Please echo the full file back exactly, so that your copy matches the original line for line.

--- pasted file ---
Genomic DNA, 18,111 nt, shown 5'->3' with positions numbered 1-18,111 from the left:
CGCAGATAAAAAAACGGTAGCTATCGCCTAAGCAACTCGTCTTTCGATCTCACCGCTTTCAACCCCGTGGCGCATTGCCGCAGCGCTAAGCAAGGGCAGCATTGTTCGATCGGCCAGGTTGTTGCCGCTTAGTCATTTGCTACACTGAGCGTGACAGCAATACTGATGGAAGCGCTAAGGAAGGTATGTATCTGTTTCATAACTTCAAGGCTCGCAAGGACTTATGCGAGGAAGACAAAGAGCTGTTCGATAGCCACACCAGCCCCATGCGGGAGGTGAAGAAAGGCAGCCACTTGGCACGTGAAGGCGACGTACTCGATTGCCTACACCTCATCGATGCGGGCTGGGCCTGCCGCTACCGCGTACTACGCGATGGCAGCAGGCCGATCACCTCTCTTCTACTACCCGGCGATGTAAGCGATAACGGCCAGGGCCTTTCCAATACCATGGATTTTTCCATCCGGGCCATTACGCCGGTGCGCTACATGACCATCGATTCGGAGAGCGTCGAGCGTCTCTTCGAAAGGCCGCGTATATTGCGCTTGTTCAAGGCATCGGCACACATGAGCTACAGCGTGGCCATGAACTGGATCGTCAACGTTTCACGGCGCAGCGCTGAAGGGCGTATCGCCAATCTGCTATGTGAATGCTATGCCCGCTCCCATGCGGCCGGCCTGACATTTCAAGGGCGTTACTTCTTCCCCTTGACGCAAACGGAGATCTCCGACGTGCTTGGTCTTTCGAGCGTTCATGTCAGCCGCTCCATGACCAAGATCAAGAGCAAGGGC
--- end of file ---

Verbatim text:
Genomic DNA, 18,111 nt, shown 5'->3' with positions numbered 1-18,111 from the left:
CGCAGATAAAAAAACGGTAGCTATCGCCTAAGCAACTCGTCTTTCGATCTCACCGCTTTCAACCCCGTGGCGCATTGCCGCAGCGCTAAGCAAGGGCAGCATTGTTCGATCGGCCAGGTTGTTGCCGCTTAGTCATTTGCTACACTGAGCGTGACAGCAATACTGATGGAAGCGCTAAGGAAGGTATGTATCTGTTTCATAACTTCAAGGCTCGCAAGGACTTATGCGAGGAAGACAAAGAGCTGTTCGATAGCCACACCAGCCCCATGCGGGAGGTGAAGAAAGGCAGCCACTTGGCACGTGAAGGCGACGTACTCGATTGCCTACACCTCATCGATGCGGGCTGGGCCTGCCGCTACCGCGTACTACGCGATGGCAGCAGGCCGATCACCTCTCTTCTACTACCCGGCGATGTAAGCGATAACGGCCAGGGCCTTTCCAATACCATGGATTTTTCCATCCGGGCCATTACGCCGGTGCGCTACATGACCATCGATTCGGAGAGCGTCGAGCGTCTCTTCGAAAGGCCGCGTATATTGCGCTTGTTCAAGGCATCGGCACACATGAGCTACAGCGTGGCCATGAACTGGATCGTCAACGTTTCACGGCGCAGCGCTGAAGGGCGTATCGCCAATCTGCTATGTGAATGCTATGCCCGCTCCCATGCGGCCGGCCTGACATTTCAAGGGCGTTACTTCTTCCCCTTGACGCAAACGGAGATCTCCGACGTGCTTGGTCTTTCGAGCGTTCATGTCAGCCGCTCCATGACCAAGATCAAGAGCAAGGGC